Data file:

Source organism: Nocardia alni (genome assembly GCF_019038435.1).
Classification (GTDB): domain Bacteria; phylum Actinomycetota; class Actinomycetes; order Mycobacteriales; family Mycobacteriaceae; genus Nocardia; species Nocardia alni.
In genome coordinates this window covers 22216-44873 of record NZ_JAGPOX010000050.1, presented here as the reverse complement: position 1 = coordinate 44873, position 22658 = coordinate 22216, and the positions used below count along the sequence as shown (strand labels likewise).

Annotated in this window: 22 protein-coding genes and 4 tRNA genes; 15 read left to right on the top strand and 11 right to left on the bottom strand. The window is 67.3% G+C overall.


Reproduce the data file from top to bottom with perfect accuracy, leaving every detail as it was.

Source organism: Nocardia alni (genome assembly GCF_019038435.1).
Classification (GTDB): domain Bacteria; phylum Actinomycetota; class Actinomycetes; order Mycobacteriales; family Mycobacteriaceae; genus Nocardia; species Nocardia alni.
In genome coordinates this window covers 22216-44873 of record NZ_JAGPOX010000050.1, presented here as the reverse complement: position 1 = coordinate 44873, position 22658 = coordinate 22216, and the positions used below count along the sequence as shown (strand labels likewise).

Annotated in this window: 22 protein-coding genes and 4 tRNA genes; 15 read left to right on the top strand and 11 right to left on the bottom strand. The window is 67.3% G+C overall.